ChatGPT’s struggle with math is inherent in this type of artificial intelligence, known as a large language model. It scans enormous reams of text from across the web and develops a model about what words are likely to follow others in a sentence. It’s a more sophisticated version of autocomplete that, after you type “I want to” on your device, guesses the next words are “dance with somebody,” “know what love is” or “be with you everywhere.”

A Mad Libs-proficient supercomputer might be extremely effective for writing grammatically correct responses to essay prompts, but not for solving a math problem. That is the Achilles’ heel of ChatGPT: It responds in authoritative-sounding language with numbers that are grammatically correct and mathematically wrong.

As Mr. von Hippel wrote, “It acts like an expert, and sometimes it can provide a convincing impersonation of one. But often it is a kind of b.s. artist, mixing truth, error and fabrication in a way that can sound convincing unless you have some expertise yourself.”

Debarghya Das,

a search-engine engineer who has tweeted examples of ChatGPT botching basic math, why it gets some simple questions right but others completely wrong. “Maybe the right analogy is if you ask a room of people who have no idea what math is but have read many hieroglyphics, ‘What comes after 2+2,’ they might say, ‘Usually, we see a 4.’ That’s what ChatGPT is doing.” But, he adds, “math isn’t just a series of hieroglyphics, it’s computation.”

It isn’t great for faking your way through a math class because you only recognize the mistakes if you know the math. If it’s all hieroglyphics to you, the wrong answers seem plausible.

OpenAI Chief Executive

Sam Altman

said in December on Twitter that “ChatGPT is incredibly limited, but good enough at some things to create a misleading impression of greatness. It’s a mistake to be relying on it for anything important right now.”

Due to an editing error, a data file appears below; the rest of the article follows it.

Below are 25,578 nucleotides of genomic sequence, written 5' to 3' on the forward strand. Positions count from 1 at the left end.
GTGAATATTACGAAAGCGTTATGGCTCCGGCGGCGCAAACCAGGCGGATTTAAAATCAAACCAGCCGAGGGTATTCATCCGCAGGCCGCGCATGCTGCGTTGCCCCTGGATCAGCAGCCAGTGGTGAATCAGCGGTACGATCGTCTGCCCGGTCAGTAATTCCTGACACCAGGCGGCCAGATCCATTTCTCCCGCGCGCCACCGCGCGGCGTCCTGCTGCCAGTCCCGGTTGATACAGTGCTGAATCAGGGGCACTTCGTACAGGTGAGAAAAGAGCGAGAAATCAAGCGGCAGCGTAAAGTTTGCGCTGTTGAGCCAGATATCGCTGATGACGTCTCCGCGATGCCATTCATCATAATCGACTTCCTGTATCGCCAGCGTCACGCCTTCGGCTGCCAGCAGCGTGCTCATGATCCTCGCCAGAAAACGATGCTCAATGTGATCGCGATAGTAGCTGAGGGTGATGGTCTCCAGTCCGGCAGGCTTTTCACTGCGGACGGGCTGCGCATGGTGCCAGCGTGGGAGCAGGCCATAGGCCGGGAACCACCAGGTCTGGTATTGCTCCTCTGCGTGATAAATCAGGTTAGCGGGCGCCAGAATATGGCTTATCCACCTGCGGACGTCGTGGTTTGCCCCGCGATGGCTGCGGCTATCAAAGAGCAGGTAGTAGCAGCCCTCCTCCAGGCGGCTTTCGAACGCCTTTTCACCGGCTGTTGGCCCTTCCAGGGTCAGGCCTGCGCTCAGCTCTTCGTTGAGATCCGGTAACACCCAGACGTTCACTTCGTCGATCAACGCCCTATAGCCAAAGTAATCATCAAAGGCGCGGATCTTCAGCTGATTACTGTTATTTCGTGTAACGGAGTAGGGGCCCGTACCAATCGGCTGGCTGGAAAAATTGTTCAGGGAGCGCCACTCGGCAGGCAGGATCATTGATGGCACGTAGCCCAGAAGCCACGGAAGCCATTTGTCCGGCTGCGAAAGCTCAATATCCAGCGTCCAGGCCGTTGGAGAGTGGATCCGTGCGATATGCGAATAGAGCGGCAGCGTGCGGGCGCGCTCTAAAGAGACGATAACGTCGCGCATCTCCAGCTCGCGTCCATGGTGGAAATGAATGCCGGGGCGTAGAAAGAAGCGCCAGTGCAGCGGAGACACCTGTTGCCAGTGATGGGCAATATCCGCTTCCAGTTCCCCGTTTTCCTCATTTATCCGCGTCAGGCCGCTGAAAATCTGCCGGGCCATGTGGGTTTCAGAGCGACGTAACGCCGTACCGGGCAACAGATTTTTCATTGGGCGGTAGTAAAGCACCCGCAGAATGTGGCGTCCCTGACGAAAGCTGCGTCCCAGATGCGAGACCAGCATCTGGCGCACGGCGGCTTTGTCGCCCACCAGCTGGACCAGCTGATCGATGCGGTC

When you begin a conversation with ChatGPT it warns up front, “While we have safeguards in place, the system may occasionally generate incorrect or misleading information.”

Another reason that math instructors are less fussed by this innovation it that they have been here before. The field was upended for the first time decades ago with the general availability of computers and calculators.

“Math has had the biggest revolution based on machinery of any mainstream subject I could ever have thought of,” said

the strategic director of Wolfram Research, which developed Mathematica, a technical computing software program, as well as Wolfram Alpha, a website for answering math queries.

Whereas English teachers are only now worrying about computers doing their students’ homework, math teachers have long wrestled with making sure students were actually learning and not just using a calculator. It’s why students have to show their work and take tests on paper.

The broader lesson is that AI, computers and calculators aren’t simply a shortcut. Math tools require math knowledge. A calculator can’t do calculus unless you know what you’re trying to solve. If you don’t know any math, Excel is just a tool for formatting tables with a lot of extra buttons.

What do you see as the promise and the pitfalls of ChatGPT? Join the conversation below.

“In the real world, since computers came along, have math, science and engineering gotten conceptually simpler? No, completely the opposite. We’re asking harder and harder questions, going up a level,” Mr. Wolfram said.

Eventually, artificial intelligence will probably get to the point where its mathematics answers are not only confident but correct. A pure large language model might not be up for the job, but the technology will improve. The next generation of AI could combine the language skills of ChatGPT with the math skills of Wolfram Alpha.

In general, however, AI, like calculators and computers, will likely ultimately be most useful for those who already know a field well: They know the questions to ask, how to identify the shortcomings and what to do with the answer. A tool, in other words, for those who know the most math, not the least.

Write to Josh Zumbrun at [email protected]